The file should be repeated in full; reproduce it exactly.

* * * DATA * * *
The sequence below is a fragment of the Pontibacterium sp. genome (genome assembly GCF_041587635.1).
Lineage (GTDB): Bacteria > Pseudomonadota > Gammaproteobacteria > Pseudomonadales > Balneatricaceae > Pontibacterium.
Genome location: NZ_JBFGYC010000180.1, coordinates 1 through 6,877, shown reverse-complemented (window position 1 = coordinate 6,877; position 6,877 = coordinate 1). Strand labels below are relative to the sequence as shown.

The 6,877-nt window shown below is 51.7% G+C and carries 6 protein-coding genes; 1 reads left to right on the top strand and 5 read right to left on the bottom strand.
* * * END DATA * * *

The sequence below is a fragment of the Pontibacterium sp. genome (genome assembly GCF_041587635.1).
Lineage (GTDB): Bacteria > Pseudomonadota > Gammaproteobacteria > Pseudomonadales > Balneatricaceae > Pontibacterium.
Genome location: NZ_JBFGYC010000180.1, coordinates 1 through 6,877, shown reverse-complemented (window position 1 = coordinate 6,877; position 6,877 = coordinate 1). Strand labels below are relative to the sequence as shown.

The 6,877-nt window shown below is 51.7% G+C and carries 6 protein-coding genes; 1 reads left to right on the top strand and 5 read right to left on the bottom strand.